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Leadership & Management Section of MLA Studies “25 Counterintuitive Principles of Leadership”

Posted by Editor on November 17, 2009

This blog is being used for research purposes. The title of the study is : “25 Counterintuitive Principles of Leadership: Medical Library Association Member Perceptions.” Your participation in the study is voluntary. The Principle Investigator, Andrew Rucks, Associate Professor, School of Public Health, e-mail arucks@uab.edu and telephone number 205-985-8967, welcomes any questions and comments you may have about the study.

The University of Alabama at Birmingham Institutional Review Board for Human Use (IRB) has assigned Protocol Number E090707007 to the study. If you have questions about your rights as a research participant, or concerns or complaints about the research, you may contact Ms. Sheila Moore. Ms. Moore is the Director of the Office of the Institutional Review Board for Human Use (OIRB) at the University of Alabama at Birmingham (UAB). Ms. Moore may be reached at (205) 934-3789 or 1-800-822-8816.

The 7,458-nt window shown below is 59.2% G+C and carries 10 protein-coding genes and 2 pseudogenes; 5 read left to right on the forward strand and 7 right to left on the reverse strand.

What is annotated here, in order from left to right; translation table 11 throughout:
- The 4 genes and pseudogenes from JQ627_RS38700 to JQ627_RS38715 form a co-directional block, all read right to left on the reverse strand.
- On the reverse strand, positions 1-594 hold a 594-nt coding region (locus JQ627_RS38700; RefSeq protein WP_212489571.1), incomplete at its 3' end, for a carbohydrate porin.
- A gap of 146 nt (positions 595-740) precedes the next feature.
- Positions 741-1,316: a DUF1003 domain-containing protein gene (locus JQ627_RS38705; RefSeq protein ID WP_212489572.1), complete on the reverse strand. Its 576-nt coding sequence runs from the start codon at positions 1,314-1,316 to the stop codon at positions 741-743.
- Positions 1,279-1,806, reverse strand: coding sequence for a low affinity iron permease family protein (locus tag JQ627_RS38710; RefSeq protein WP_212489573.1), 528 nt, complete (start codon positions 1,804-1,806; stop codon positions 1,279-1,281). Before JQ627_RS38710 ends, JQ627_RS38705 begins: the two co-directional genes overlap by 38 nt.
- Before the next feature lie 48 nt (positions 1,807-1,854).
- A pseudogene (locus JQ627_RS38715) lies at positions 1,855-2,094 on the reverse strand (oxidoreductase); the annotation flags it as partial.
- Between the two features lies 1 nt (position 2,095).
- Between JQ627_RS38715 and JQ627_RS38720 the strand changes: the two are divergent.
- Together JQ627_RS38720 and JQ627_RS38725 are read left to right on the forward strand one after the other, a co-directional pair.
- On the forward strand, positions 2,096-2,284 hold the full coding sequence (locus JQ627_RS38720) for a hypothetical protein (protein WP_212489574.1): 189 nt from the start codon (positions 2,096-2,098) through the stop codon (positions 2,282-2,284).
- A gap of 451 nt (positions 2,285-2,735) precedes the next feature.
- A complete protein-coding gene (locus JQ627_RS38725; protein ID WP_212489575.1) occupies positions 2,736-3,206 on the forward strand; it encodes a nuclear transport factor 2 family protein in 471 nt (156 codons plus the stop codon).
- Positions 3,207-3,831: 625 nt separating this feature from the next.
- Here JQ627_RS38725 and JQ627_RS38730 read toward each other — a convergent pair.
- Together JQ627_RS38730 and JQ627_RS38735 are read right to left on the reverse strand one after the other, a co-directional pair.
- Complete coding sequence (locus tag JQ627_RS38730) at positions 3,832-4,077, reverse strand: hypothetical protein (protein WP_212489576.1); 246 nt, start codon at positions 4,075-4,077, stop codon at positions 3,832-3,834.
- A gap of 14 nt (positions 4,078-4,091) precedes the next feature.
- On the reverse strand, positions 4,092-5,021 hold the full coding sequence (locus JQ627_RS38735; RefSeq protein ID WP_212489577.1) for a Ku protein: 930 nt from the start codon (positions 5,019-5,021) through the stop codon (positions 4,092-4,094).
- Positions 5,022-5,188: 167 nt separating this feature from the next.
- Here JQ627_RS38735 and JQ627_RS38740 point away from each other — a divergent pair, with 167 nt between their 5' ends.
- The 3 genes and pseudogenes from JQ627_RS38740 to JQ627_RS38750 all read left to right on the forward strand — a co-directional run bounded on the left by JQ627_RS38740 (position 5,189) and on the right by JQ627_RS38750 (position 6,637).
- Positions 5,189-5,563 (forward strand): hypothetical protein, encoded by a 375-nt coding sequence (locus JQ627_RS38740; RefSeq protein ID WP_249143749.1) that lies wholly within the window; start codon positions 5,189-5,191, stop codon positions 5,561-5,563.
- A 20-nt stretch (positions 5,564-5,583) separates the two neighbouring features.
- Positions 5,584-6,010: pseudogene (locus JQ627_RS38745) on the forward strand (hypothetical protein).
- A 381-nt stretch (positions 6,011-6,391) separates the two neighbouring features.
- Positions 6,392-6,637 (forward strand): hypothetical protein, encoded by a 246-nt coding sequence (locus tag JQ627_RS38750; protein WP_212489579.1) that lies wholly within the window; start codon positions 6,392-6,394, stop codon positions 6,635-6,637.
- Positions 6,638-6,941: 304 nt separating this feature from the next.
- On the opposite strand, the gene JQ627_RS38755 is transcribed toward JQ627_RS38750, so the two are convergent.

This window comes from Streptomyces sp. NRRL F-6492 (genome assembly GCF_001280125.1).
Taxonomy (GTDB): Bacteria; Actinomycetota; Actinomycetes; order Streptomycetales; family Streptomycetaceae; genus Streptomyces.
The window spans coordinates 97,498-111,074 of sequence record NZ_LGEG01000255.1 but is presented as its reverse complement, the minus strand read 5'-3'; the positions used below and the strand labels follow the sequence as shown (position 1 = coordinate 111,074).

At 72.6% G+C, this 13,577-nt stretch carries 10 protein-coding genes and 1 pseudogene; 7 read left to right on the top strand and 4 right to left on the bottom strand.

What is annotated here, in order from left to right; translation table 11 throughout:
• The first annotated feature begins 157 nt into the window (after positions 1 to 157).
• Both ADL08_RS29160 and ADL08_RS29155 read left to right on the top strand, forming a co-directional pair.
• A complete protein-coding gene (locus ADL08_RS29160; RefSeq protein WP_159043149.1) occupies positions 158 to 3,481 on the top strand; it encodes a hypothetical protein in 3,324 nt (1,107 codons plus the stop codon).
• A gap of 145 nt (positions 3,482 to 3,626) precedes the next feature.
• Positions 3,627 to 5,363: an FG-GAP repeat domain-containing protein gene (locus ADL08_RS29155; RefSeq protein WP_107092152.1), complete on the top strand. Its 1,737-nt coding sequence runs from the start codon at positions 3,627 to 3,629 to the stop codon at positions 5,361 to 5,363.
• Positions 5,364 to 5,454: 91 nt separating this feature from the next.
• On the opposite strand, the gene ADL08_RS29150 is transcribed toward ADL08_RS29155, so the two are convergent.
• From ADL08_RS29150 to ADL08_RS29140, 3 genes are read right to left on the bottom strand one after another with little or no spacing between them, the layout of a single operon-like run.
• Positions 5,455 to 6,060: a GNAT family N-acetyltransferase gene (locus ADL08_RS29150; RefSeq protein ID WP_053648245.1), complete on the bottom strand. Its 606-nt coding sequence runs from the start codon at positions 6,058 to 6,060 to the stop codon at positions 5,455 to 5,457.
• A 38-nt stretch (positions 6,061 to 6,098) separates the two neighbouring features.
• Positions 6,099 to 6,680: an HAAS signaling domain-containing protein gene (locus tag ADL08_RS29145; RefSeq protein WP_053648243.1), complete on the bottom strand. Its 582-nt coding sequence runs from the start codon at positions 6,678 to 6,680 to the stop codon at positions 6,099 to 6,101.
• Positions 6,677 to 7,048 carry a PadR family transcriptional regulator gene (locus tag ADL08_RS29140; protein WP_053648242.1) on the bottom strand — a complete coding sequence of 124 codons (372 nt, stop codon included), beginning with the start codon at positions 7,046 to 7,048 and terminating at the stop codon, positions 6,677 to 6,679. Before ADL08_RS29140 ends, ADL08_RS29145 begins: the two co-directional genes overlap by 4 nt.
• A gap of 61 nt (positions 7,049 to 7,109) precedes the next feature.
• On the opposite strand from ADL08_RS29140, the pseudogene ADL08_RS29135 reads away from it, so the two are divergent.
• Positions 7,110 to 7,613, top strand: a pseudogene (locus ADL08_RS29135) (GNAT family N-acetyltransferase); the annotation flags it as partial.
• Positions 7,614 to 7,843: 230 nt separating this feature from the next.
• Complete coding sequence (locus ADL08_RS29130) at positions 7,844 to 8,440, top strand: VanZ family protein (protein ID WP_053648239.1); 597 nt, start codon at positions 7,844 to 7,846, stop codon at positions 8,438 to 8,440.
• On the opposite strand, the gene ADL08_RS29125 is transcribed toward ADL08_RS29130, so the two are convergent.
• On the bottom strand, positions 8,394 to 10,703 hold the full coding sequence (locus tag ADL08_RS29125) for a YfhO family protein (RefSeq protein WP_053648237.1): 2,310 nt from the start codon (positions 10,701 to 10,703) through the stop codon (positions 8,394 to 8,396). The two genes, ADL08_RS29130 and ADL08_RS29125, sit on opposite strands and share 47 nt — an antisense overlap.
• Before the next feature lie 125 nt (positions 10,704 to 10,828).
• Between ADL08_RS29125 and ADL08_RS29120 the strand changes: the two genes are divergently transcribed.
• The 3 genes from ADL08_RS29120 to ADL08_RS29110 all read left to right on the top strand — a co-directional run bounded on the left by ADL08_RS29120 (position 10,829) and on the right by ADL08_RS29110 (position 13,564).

If calling the toll -free number, press the option for “all other calls” or for an operator/attendant and ask for extension 4-3789. Regular hours for the Office of the IRB are 8:00 a.m. to 5:00 p.m. CT, Monday through Friday. You may also call this number in the event the research staff cannot be reached or you wish to talk to someone else.

Effective leaders do two things very well – establish direction and create a culture. Establishing direction for an organization involves developing a vision for the future and reaching consensus around strategies to move the organization toward that vision. Creating a culture involves shaping the organization’s habits, customs, and conventions.

We spend a great deal of time thinking about and discussing visioning and establishing direction for organizations and far too little time on creating culture. Yet, it may that culture ultimately determines strategic success and, importantly, whether people are happy and productive.

We believe that how we lead does more to shape habits and customs, as well as individual’s motivation and attitudes, than anything else. For more than a century prescriptions for successful management have remained essentially unchanged. Command and control, unity of the command structure, hierarchy, and standardization of policies, practices, and rules have become universally accepted principles. However, often such approaches have resulted in organizational cultures that discourage innovation, fun at work, collegiality, and ultimately productivity. Traditional management principles have often “turned people off” to work….

Visit the site to read and learn more here: http://www.lhl.uab.edu/lmsmla/?page_id=338

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